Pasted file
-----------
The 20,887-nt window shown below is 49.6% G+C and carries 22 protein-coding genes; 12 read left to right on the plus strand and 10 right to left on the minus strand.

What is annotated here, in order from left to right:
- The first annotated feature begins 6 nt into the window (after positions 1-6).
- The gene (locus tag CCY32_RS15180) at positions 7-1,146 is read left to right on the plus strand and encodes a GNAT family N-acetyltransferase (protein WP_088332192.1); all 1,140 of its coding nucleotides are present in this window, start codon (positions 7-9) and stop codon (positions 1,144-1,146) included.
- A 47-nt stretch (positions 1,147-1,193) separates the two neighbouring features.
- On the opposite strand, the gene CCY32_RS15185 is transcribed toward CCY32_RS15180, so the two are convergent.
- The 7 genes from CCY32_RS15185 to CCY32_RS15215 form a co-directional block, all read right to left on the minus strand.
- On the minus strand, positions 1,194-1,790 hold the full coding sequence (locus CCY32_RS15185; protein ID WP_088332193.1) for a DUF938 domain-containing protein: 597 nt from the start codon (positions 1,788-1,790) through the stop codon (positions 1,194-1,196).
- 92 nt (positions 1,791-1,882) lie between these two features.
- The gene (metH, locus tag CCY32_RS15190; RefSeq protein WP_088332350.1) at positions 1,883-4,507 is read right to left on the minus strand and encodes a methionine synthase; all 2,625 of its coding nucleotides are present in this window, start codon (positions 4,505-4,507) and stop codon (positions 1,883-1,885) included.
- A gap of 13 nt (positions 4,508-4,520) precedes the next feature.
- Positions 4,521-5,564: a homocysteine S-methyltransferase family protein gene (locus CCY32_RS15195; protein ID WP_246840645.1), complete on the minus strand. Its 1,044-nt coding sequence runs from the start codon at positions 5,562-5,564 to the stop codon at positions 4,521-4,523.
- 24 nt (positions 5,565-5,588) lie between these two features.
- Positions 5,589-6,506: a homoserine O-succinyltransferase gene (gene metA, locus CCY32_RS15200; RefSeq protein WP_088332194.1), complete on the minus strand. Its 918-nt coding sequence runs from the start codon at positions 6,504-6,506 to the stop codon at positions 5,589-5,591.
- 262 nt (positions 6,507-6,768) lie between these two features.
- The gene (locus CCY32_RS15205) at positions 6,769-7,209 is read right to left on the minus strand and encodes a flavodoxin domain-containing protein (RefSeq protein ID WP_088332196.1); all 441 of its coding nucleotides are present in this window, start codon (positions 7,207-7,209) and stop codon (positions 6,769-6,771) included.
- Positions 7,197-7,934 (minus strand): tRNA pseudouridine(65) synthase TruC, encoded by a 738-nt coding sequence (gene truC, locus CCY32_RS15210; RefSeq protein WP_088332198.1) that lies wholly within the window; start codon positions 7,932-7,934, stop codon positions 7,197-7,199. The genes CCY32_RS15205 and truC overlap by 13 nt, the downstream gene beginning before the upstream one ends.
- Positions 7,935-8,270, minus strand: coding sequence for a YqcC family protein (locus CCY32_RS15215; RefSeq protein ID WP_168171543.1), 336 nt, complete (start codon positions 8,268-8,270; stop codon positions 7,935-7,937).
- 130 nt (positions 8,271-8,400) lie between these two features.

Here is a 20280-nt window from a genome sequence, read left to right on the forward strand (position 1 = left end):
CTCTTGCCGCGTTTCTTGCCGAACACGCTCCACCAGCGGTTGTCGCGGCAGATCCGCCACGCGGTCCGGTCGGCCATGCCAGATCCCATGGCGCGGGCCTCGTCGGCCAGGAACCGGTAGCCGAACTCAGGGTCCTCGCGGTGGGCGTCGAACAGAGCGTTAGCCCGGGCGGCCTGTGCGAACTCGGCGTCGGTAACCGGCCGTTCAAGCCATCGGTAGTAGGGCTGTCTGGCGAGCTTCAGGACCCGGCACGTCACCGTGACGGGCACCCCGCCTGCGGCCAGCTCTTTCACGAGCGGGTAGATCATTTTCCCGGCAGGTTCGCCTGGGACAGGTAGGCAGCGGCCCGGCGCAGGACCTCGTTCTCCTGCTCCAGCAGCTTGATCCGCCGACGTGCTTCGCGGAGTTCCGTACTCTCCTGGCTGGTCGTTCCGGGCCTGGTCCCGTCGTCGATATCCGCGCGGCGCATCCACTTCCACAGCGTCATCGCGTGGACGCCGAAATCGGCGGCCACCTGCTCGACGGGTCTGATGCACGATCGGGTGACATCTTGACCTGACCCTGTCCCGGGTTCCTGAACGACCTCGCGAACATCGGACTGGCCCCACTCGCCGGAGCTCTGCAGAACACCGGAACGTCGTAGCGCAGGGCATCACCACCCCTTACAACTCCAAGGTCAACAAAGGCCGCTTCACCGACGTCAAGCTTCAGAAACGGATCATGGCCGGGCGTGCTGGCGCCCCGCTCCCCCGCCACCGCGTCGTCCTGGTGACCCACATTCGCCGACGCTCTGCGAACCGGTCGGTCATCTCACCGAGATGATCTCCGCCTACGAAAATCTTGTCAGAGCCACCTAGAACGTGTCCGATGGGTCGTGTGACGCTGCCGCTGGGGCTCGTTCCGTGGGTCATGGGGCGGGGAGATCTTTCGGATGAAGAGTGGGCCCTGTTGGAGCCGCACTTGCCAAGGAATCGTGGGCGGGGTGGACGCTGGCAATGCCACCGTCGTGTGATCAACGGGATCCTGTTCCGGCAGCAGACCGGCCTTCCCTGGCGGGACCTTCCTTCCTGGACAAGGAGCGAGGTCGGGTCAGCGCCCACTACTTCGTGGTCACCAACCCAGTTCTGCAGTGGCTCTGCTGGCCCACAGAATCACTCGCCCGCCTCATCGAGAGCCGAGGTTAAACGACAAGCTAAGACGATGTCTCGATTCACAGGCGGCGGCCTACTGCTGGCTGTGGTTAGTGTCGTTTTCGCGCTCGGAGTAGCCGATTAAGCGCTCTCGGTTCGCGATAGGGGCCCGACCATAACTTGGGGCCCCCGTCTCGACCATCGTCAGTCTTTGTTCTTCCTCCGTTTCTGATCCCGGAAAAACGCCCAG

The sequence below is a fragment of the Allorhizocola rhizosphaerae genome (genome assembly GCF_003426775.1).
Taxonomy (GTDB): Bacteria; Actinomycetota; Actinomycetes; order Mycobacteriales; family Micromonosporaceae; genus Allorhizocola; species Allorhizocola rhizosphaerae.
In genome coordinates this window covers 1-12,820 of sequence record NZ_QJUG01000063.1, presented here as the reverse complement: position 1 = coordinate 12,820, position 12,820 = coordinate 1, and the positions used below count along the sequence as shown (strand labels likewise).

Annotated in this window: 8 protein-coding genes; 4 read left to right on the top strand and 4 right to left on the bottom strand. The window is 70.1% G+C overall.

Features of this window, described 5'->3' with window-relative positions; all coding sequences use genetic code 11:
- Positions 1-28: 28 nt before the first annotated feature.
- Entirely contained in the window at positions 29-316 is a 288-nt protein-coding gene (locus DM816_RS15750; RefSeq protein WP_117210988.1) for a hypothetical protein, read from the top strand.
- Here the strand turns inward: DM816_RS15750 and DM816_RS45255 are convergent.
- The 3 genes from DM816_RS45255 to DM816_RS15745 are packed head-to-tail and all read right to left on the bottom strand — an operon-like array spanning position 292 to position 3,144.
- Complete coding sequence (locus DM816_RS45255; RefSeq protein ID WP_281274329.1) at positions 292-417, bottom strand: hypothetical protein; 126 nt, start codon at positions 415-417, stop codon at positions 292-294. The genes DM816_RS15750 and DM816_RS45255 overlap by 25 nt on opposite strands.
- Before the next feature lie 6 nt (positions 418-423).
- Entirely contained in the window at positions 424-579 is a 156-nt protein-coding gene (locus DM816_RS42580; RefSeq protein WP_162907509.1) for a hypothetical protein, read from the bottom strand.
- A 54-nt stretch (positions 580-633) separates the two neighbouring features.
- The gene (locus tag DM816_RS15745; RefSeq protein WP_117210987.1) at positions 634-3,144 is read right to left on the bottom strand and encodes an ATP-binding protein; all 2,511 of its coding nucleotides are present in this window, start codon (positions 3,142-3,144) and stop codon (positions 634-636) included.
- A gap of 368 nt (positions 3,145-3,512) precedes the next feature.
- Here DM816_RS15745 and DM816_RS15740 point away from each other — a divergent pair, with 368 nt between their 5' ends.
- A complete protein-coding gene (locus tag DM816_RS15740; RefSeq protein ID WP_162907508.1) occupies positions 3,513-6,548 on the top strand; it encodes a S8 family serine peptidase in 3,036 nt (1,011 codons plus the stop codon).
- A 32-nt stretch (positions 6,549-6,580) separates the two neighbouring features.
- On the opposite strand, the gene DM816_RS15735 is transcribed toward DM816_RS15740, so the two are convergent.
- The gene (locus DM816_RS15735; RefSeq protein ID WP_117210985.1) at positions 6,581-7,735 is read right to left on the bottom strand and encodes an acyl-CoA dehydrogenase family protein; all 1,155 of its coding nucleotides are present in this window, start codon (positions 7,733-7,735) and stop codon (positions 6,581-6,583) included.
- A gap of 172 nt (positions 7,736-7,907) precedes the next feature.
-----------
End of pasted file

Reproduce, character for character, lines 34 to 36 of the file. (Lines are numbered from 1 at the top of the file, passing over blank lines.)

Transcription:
- A 54-nt stretch (positions 580-633) separates the two neighbouring features.
- The gene (locus tag DM816_RS15745; RefSeq protein WP_117210987.1) at positions 634-3,144 is read right to left on the bottom strand and encodes an ATP-binding protein; all 2,511 of its coding nucleotides are present in this window, start codon (positions 3,142-3,144) and stop codon (positions 634-636) included.
- A gap of 368 nt (positions 3,145-3,512) precedes the next feature.